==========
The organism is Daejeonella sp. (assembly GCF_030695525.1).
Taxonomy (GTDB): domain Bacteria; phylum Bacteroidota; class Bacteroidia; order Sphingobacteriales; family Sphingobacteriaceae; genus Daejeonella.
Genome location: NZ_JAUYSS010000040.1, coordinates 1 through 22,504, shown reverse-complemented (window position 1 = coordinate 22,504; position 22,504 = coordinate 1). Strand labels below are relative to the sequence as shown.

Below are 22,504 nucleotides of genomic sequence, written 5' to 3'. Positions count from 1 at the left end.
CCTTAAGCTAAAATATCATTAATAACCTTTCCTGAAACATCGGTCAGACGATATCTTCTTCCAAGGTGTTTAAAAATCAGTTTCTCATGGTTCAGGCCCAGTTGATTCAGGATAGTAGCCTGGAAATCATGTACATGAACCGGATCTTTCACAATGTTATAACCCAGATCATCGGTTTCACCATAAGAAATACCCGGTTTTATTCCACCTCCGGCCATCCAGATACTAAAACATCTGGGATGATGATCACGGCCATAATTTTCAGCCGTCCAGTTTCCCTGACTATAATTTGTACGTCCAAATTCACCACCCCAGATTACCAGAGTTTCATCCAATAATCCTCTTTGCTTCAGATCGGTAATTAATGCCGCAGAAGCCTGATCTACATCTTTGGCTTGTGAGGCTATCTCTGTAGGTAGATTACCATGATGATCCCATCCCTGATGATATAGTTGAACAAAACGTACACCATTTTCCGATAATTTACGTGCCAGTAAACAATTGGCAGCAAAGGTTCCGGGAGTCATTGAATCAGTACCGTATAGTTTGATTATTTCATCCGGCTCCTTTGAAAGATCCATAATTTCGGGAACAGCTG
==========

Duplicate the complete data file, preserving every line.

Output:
The organism is Daejeonella sp. (assembly GCF_030695525.1).
Taxonomy (GTDB): domain Bacteria; phylum Bacteroidota; class Bacteroidia; order Sphingobacteriales; family Sphingobacteriaceae; genus Daejeonella.
Genome location: NZ_JAUYSS010000040.1, coordinates 1 through 22,504, shown reverse-complemented (window position 1 = coordinate 22,504; position 22,504 = coordinate 1). Strand labels below are relative to the sequence as shown.

Below are 22,504 nucleotides of genomic sequence, written 5' to 3'. Positions count from 1 at the left end.
CCTTAAGCTAAAATATCATTAATAACCTTTCCTGAAACATCGGTCAGACGATATCTTCTTCCAAGGTGTTTAAAAATCAGTTTCTCATGGTTCAGGCCCAGTTGATTCAGGATAGTAGCCTGGAAATCATGTACATGAACCGGATCTTTCACAATGTTATAACCCAGATCATCGGTTTCACCATAAGAAATACCCGGTTTTATTCCACCTCCGGCCATCCAGATACTAAAACATCTGGGATGATGATCACGGCCATAATTTTCAGCCGTCCAGTTTCCCTGACTATAATTTGTACGTCCAAATTCACCACCCCAGATTACCAGAGTTTCATCCAATAATCCTCTTTGCTTCAGATCGGTAATTAATGCCGCAGAAGCCTGATCTACATCTTTGGCTTGTGAGGCTATCTCTGTAGGTAGATTACCATGATGATCCCATCCCTGATGATATAGTTGAACAAAACGTACACCATTTTCCGATAATTTACGTGCCAGTAAACAATTGGCAGCAAAGGTTCCGGGAGTCATTGAATCAGTACCGTATAGTTTGATTATTTCATCCGGCTCCTTTGAAAGATCCATAATTTCGGGAACAGCTG